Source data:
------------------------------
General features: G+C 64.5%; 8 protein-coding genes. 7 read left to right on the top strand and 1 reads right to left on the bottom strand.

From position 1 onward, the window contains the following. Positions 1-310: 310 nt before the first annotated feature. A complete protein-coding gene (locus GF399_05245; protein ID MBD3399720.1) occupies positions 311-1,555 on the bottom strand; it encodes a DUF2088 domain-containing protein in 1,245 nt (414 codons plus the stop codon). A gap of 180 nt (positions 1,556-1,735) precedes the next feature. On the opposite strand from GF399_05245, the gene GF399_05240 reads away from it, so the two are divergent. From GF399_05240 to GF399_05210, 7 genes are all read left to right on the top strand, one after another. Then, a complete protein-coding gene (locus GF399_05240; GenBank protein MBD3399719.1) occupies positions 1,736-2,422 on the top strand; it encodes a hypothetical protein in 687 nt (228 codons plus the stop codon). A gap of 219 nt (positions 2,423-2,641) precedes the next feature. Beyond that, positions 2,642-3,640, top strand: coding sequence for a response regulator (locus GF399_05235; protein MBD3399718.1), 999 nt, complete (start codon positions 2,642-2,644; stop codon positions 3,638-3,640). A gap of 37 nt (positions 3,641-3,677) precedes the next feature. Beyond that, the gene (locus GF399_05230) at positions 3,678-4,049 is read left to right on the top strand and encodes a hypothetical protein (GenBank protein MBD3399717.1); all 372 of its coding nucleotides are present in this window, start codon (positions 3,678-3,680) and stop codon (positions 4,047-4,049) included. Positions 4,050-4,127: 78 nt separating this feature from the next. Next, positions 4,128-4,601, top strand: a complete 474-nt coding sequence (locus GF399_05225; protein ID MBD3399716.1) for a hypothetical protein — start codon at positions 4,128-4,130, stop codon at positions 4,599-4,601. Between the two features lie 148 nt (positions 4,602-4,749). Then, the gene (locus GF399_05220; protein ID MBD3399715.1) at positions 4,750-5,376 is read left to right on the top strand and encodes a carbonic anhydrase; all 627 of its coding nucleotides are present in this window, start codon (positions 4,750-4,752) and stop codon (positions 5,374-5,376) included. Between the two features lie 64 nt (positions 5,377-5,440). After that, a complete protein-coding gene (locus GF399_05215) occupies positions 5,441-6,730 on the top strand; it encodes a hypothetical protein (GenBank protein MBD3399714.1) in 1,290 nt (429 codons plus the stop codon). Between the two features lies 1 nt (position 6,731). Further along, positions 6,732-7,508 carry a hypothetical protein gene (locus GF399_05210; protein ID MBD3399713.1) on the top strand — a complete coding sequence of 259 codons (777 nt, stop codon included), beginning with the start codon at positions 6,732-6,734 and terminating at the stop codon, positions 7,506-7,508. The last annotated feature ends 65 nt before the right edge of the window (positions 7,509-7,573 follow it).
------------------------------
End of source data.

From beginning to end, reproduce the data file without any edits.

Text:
General features: G+C 64.5%; 8 protein-coding genes. 7 read left to right on the top strand and 1 reads right to left on the bottom strand.

From position 1 onward, the window contains the following. Positions 1-310: 310 nt before the first annotated feature. A complete protein-coding gene (locus GF399_05245; protein ID MBD3399720.1) occupies positions 311-1,555 on the bottom strand; it encodes a DUF2088 domain-containing protein in 1,245 nt (414 codons plus the stop codon). A gap of 180 nt (positions 1,556-1,735) precedes the next feature. On the opposite strand from GF399_05245, the gene GF399_05240 reads away from it, so the two are divergent. From GF399_05240 to GF399_05210, 7 genes are all read left to right on the top strand, one after another. Then, a complete protein-coding gene (locus GF399_05240; GenBank protein MBD3399719.1) occupies positions 1,736-2,422 on the top strand; it encodes a hypothetical protein in 687 nt (228 codons plus the stop codon). A gap of 219 nt (positions 2,423-2,641) precedes the next feature. Beyond that, positions 2,642-3,640, top strand: coding sequence for a response regulator (locus GF399_05235; protein MBD3399718.1), 999 nt, complete (start codon positions 2,642-2,644; stop codon positions 3,638-3,640). A gap of 37 nt (positions 3,641-3,677) precedes the next feature. Beyond that, the gene (locus GF399_05230) at positions 3,678-4,049 is read left to right on the top strand and encodes a hypothetical protein (GenBank protein MBD3399717.1); all 372 of its coding nucleotides are present in this window, start codon (positions 3,678-3,680) and stop codon (positions 4,047-4,049) included. Positions 4,050-4,127: 78 nt separating this feature from the next. Next, positions 4,128-4,601, top strand: a complete 474-nt coding sequence (locus GF399_05225; protein ID MBD3399716.1) for a hypothetical protein — start codon at positions 4,128-4,130, stop codon at positions 4,599-4,601. Between the two features lie 148 nt (positions 4,602-4,749). Then, the gene (locus GF399_05220; protein ID MBD3399715.1) at positions 4,750-5,376 is read left to right on the top strand and encodes a carbonic anhydrase; all 627 of its coding nucleotides are present in this window, start codon (positions 4,750-4,752) and stop codon (positions 5,374-5,376) included. Between the two features lie 64 nt (positions 5,377-5,440). After that, a complete protein-coding gene (locus GF399_05215) occupies positions 5,441-6,730 on the top strand; it encodes a hypothetical protein (GenBank protein MBD3399714.1) in 1,290 nt (429 codons plus the stop codon). Between the two features lies 1 nt (position 6,731). Further along, positions 6,732-7,508 carry a hypothetical protein gene (locus GF399_05210; protein ID MBD3399713.1) on the top strand — a complete coding sequence of 259 codons (777 nt, stop codon included), beginning with the start codon at positions 6,732-6,734 and terminating at the stop codon, positions 7,506-7,508. The last annotated feature ends 65 nt before the right edge of the window (positions 7,509-7,573 follow it).